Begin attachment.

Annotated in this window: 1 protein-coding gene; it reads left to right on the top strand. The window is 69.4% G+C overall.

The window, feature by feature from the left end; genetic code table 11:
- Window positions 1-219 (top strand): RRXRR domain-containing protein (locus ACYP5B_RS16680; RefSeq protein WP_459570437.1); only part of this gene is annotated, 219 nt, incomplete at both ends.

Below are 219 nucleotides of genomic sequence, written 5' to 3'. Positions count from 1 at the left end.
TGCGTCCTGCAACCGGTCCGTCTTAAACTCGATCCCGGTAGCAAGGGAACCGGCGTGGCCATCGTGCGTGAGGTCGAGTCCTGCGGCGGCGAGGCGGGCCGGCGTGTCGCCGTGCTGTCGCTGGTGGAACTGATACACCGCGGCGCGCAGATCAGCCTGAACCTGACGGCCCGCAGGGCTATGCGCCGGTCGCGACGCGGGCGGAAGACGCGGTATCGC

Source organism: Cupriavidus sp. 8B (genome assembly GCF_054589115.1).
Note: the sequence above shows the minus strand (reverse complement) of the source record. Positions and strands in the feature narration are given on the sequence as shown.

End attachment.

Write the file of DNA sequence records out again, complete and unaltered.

Annotated in this window: 1 protein-coding gene; it reads left to right on the top strand. The window is 69.4% G+C overall.

The window, feature by feature from the left end; genetic code table 11:
- Window positions 1-219 (top strand): RRXRR domain-containing protein (locus ACYP5B_RS16680; RefSeq protein WP_459570437.1); only part of this gene is annotated, 219 nt, incomplete at both ends.

Below are 219 nucleotides of genomic sequence, written 5' to 3'. Positions count from 1 at the left end.
TGCGTCCTGCAACCGGTCCGTCTTAAACTCGATCCCGGTAGCAAGGGAACCGGCGTGGCCATCGTGCGTGAGGTCGAGTCCTGCGGCGGCGAGGCGGGCCGGCGTGTCGCCGTGCTGTCGCTGGTGGAACTGATACACCGCGGCGCGCAGATCAGCCTGAACCTGACGGCCCGCAGGGCTATGCGCCGGTCGCGACGCGGGCGGAAGACGCGGTATCGC

Source organism: Cupriavidus sp. 8B (genome assembly GCF_054589115.1).
Note: the sequence above shows the minus strand (reverse complement) of the source record. Positions and strands in the feature narration are given on the sequence as shown.